In light of the drama that filled Nietzsche’s final years of sanity, it would be easy enough to misplace the questions of audience and readership that vexed him. Let us then be careful to raise them anew: How should we read Nietzsche, especially if we accept in some version his chilling diagnosis of the late modern epoch? While it is easy enough to imagine oneself belonging to those intrepid hermeneuts of “the day after tomorrow”—and who amongst Nietzsche’s readers has not surrendered to this all-too-human conceit?—the trickier task is to take seriously his prediction that the twentieth and twenty-first centuries, despite hosting a noisy era of “great politics,” would amount to little more than a Zwischenspiel in “the Dionysian drama of ‘The Destiny of the Soul’” (GM P, 7). To do so would be to acknowledge, if not necessarily to affirm, that we are not Nietzsche’s ideal readers. As he proudly explains,
Given this feeling of distance, how could I possibly wish to be read by those “moderns” whom I know! My triumph is precisely the opposite of Schopenhauer’s: I say, “non legor non legar.” (EH III, 1)
Although Nietzsche is now (and will continue to be) widely read, his putative “triumph” endures. So long as we late moderns remain mired in our desuetude, Nietzsche (or someone on his behalf) may maintain his assertion of superiority over us. Were we the readers he claims to deserve, we would have elevated ourselves by now “to a higher level of existence” (EH III, 1) and, presumably, taken up permanent residence beyond good and evil.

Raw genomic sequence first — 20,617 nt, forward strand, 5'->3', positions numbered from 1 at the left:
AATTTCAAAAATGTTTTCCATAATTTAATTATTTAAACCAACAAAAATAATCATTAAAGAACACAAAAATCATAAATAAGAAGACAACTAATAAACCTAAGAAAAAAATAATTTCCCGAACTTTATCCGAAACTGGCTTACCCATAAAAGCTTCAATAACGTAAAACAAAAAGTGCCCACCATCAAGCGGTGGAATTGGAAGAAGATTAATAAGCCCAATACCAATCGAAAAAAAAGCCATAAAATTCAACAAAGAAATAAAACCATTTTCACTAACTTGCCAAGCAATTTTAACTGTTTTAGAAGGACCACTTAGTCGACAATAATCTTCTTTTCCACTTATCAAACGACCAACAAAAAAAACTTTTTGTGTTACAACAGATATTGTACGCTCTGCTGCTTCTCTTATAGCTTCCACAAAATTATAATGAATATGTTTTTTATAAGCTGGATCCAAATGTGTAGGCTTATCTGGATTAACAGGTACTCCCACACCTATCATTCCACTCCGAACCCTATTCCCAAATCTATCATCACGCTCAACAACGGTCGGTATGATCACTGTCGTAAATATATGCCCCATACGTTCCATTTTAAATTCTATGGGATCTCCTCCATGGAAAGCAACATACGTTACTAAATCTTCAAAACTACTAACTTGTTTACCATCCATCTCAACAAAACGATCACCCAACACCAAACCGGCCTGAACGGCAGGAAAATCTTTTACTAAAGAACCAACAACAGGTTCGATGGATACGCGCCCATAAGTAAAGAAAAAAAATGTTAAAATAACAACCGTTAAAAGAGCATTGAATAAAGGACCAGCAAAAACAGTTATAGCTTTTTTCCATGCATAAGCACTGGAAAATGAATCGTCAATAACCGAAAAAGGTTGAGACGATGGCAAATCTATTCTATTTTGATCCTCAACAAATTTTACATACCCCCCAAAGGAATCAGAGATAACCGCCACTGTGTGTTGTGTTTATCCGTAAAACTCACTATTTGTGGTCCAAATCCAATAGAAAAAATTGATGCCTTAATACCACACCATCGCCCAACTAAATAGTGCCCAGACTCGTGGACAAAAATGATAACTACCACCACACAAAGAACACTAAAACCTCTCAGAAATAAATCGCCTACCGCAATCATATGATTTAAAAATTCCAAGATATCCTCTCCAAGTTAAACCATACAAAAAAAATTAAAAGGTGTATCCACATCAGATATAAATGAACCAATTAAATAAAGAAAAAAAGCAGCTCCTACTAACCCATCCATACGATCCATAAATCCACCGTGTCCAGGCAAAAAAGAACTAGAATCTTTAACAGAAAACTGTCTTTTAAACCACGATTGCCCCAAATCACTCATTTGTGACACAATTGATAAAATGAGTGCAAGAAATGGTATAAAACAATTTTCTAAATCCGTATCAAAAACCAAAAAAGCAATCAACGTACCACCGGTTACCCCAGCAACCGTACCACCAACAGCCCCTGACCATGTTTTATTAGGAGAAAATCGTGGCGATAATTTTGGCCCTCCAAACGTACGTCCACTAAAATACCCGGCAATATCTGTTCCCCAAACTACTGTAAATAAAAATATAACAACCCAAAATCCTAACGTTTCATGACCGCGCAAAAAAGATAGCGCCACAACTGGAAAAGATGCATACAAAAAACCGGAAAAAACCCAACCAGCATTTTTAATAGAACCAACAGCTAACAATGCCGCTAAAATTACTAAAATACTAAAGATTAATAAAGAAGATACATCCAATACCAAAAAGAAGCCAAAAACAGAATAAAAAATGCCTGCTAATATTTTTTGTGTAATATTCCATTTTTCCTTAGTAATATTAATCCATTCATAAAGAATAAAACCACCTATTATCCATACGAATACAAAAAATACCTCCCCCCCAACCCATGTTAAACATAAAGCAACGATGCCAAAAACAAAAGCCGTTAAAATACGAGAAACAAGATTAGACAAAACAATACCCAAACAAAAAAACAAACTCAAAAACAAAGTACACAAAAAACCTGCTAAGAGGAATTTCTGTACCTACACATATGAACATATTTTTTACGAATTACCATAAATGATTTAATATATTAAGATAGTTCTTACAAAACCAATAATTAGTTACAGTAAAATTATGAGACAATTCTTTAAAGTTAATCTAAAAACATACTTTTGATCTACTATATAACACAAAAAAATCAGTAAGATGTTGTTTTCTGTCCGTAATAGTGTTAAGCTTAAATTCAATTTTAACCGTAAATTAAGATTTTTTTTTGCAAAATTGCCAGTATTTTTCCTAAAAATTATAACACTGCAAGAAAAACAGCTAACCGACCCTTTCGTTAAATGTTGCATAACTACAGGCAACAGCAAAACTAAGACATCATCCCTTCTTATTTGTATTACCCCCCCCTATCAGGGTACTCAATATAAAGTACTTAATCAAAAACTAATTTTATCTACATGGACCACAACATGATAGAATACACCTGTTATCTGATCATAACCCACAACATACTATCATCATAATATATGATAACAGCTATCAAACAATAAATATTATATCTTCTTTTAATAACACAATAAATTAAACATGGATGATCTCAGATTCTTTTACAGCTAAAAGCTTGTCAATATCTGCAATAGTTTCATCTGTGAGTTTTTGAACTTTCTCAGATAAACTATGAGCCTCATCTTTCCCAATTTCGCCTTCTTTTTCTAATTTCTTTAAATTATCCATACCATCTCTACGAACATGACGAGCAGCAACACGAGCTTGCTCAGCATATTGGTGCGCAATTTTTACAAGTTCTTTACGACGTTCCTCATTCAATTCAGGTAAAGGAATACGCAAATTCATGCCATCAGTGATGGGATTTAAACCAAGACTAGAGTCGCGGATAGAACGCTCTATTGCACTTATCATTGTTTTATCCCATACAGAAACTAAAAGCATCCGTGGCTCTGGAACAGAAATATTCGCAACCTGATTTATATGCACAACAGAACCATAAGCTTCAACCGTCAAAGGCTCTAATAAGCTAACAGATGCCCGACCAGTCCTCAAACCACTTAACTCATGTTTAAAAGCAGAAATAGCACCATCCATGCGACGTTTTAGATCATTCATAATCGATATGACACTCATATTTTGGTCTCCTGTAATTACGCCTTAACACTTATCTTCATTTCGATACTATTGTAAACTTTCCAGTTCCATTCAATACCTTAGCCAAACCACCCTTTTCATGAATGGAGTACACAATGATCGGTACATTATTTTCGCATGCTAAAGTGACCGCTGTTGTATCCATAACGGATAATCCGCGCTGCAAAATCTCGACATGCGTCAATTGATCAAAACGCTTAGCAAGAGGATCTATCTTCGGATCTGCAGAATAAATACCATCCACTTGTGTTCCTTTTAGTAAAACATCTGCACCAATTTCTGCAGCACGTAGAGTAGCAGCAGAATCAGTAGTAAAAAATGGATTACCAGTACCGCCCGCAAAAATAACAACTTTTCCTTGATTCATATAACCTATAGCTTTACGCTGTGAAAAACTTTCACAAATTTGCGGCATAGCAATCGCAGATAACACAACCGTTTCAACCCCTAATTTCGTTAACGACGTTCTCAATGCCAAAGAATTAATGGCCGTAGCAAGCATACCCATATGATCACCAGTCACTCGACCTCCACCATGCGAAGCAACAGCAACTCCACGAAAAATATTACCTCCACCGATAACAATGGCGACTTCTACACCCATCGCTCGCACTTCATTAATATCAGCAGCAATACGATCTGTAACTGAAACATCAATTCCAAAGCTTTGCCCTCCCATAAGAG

Of course, Nietzsche need not be right about us. For that matter, he need be neither sincere nor forthright in characterizing us in such unflattering terms. Whether real or exaggerated, honest or strategic, his preferred terms for engaging with us reveal the irony of his predicament. Although he refuses to affirm us, he has no choice but to rely on us to transmit his precious teachings of affirmation. It is up to us to read his books, however poorly, and to recommend them enthusiastically, if ignorantly, to our progeny. For better or worse, we are the monkish intermediaries who must safeguard his books, preserving his teachings until such time as his intended readers arrive to glean their true, full relevance.